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658

P. M.
Funeral Hymn.

1 THOU art gone to the grave, but we will not deplore thee;

Though sorrows and darkness encompass the tomb,

The Savior has passed through its portals before thee,

And the lamp of his love is thy guide through the gloom.

BISHOP HEBER.

2 Thou art gone to the grave; we no longer behold thee,

Nor tread the rough path of the world by thy side;

But the wide arms of mercy are spread to enfold thee,

And sinners may hope, since the Sinless has died.

3 Thou art gone to the grave, and, its mansions forsaking,

Perhaps thy tried spirit in doubt lingered long; But the sunshine of heaven beamed bright on thy waking,

And the song that thou heard'st was the seraphim's song.

4 Thou art gone to the grave, but 'twere wrong to deplore thee,

When God was thy Ransom, thy Guardian, and
Guide;

He gave thee, and took thee, and soon will restore

thee,

Where death has no sting, since the Savior has died.

659

P. M.

Funeral Hymn.

1 BROTHER, thou art gone before us,
And thy saintly soul is flown

Where tears are wiped from every eye,
And sorrow is unknown,

From the burden of the flesh,

And from care and fear released, Where the wicked cease from troubling, And the weary are at rest.

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MILMAN.

2 Sin can never taint thee now,
Nor doubt thy faith assail,
Nor thy meek trust in Jesus Christ
And the Holy Spirit fail:

And there thou'rt sure to meet the good,
Whom on earth thou lovedst best,
Where the wicked cease from troubling,
And the weary are at rest.

3 "Earth to earth," and "dust to dust,"
The solemn priest hath said;

So we lay the turf above thee now,
And we seal thy narrow bed:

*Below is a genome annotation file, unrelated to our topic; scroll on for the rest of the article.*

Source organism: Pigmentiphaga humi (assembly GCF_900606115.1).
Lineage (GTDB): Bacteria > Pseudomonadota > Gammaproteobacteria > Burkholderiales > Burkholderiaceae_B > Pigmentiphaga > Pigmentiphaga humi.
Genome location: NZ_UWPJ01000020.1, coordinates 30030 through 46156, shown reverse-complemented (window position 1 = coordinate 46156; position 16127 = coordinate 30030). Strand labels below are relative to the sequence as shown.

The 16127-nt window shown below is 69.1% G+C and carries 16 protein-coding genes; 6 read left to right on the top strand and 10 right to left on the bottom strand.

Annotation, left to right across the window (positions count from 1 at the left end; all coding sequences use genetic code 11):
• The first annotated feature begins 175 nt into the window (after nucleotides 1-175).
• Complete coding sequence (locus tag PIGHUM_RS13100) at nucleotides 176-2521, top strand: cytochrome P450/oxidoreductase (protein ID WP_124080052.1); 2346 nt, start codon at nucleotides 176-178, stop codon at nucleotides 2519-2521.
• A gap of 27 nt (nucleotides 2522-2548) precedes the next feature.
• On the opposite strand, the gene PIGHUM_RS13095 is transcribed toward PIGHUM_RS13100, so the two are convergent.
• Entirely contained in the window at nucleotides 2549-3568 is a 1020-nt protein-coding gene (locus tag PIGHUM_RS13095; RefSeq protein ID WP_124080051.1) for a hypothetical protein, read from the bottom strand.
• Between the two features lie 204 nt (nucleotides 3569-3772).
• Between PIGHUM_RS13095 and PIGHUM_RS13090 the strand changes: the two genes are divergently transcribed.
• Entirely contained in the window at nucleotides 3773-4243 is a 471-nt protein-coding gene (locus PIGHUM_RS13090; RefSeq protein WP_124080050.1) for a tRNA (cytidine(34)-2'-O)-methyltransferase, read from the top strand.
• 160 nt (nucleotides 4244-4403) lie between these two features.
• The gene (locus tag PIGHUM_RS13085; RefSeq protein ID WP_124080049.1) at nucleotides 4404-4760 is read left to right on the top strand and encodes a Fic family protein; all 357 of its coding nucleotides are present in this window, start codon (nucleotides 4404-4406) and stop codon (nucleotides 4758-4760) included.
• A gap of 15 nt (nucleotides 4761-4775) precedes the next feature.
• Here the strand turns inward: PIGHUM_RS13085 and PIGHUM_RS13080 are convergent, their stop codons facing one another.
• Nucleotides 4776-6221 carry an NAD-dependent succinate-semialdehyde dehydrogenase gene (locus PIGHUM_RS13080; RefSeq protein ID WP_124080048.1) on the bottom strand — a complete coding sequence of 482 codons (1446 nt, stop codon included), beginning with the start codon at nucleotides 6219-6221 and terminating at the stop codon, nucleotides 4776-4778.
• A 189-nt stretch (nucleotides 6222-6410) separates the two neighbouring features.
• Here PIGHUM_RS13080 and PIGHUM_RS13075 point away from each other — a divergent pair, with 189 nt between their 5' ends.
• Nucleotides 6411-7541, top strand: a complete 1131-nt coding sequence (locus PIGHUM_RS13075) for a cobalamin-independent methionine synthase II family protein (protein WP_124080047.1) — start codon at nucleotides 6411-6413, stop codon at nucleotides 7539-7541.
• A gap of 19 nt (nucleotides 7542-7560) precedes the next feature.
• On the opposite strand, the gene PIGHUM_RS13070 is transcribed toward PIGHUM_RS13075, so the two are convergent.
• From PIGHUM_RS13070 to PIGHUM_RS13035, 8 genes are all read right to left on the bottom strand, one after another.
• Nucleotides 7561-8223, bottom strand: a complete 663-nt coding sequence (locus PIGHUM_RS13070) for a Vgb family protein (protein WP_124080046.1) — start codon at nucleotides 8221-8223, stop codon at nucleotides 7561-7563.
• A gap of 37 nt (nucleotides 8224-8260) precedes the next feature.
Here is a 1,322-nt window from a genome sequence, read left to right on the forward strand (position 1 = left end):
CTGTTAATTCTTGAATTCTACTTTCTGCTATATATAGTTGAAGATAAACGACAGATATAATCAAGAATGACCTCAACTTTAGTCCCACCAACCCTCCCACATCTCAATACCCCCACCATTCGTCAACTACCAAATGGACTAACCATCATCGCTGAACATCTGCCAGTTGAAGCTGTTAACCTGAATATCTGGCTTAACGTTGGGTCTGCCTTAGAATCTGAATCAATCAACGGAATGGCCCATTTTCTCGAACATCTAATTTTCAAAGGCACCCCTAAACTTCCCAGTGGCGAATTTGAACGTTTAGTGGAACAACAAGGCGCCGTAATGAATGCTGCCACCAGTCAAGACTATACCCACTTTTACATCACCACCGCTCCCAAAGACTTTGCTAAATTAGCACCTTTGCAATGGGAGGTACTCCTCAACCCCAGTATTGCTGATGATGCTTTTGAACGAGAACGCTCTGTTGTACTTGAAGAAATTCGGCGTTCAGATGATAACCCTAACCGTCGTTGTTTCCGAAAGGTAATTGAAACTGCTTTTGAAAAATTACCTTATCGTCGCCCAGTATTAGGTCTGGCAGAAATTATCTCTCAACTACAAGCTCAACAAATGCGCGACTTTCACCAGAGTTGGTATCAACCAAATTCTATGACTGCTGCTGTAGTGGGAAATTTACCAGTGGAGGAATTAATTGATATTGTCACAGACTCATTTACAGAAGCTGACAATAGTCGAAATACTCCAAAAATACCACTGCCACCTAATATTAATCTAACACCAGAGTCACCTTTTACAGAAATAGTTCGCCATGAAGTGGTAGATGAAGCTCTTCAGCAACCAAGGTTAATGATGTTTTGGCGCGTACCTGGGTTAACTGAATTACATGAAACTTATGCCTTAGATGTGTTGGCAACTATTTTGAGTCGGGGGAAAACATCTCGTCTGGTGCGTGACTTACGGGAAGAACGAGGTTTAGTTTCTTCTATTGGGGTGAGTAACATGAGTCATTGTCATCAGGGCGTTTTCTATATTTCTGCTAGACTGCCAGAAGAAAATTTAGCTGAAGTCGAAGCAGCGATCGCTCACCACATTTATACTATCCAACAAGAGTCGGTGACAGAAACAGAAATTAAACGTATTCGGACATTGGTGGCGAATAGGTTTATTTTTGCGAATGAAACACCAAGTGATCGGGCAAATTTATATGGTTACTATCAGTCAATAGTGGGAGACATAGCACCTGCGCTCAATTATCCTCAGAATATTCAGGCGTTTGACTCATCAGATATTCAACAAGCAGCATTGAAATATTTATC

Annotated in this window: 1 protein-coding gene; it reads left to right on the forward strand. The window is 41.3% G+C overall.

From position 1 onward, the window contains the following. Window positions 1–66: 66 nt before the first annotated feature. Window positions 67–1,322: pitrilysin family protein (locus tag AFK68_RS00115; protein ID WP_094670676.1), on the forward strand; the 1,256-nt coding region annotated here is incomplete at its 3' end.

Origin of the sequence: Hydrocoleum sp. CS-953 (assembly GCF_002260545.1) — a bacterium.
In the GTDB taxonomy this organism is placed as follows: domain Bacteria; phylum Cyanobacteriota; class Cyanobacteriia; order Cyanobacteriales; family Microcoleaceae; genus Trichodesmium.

But thy spirit, brother, soars away
Among the faithful blest,

Where the wicked cease from troubling,

And the weary are at rest.

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660

L. M.

A funeral de.

1 UNVEIL thy bosom, faithful tomb;
Take this new treasure to thy trust,
And give these sacred relics room,
To seek a slumber in the dust.

2 Nor pain, nor grief, nor anxious fear,
Invade thy bounds; no mortal woes
Can reach the peaceful sleeper here,
And angels watch the soft repose.

WATTS.

3 So Jesus slept; God's dying Son

Passed through the grave, and blessed the bed; Rest here, dear saint, till from his throne

The morning break, and pierce the shade.

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4 Break from his throne, illustrious morn;
Attend, O earth, his sovereign word;
Restore thy trust, a glorious form:
It must ascend to meet the Lord.

7s M.

Death of the Righteous.

1 HARK! a voice divides the sky;
Happy are the faithful dead;
In the Lord who sweetly die,

METHODIST COL.

They from all their toils are freed:
Them the Spirit hath declared

Blest, unutterably blest ;
Jesus is their great reward,
Jesus is their endless rest.

2 Followed by their works they go
Where their Head is gone before;
Reconciled by grace below,

Grace hath opened mercy's door;
Justified through faith alone,

Here they knew their sins forgiven;
Here they laid their burden down,

Hallowed and made meet for heaven.

3 Who can now lament the lot

Of a saint in Christ deceased?
Let the world, who know us not,

Call us hopeless and unblest:
When from flesh the spirit freed

Hastens homeward to return,
Mortals cry, "A man is dead!"
Angels sing, "A child is born! "

662

C. M.

"Blessed are the Dead that die in the Lord."

1 HEAR what the voice from heaven proclaims For all the pious dead:

Sweet is the savor of their names,
And soft their sleeping bed.

WATTS.

2 They die in Jesus, and are blessed;
How kind their slumbers are!
From sufferings and from sins released,
And freed from every snare.

3 Far from this world of toil and strife They're present with the Lord;

The labors of their mortal life

End in a large reward.

663

L. M.

The Young cut off in their Prime.

1 THE morning flowers display their sweets, And, gay, their silken leaves unfold,

As careless of the noontide heats
As fearless of the evening cold.

S. WESLEY.

2 Nipped by the wind's untimely blast, Parched by the sun's directer ray, The momentary glories waste,

The short-lived beauties die away.

3 So blooms the human face divine,

When youth its pride of beauty shows; Fairer than spring the colors shine,

And sweeter than the virgin rose.

4 Or worn by slowly-rolling years,

Or broke by sickness in a day, The fading glory disappears,

The short-lived beauties die away.

5 Yet these, new rising from the tomb,
With lustre brighter far shall shine,
Revive with ever-during bloom,
Safe from diseases and decline.

6 Let sickness blast, let death devour,

If heaven must recompense our pains:
Perish the grass, and fade the flower,
If firm the word of God remains.

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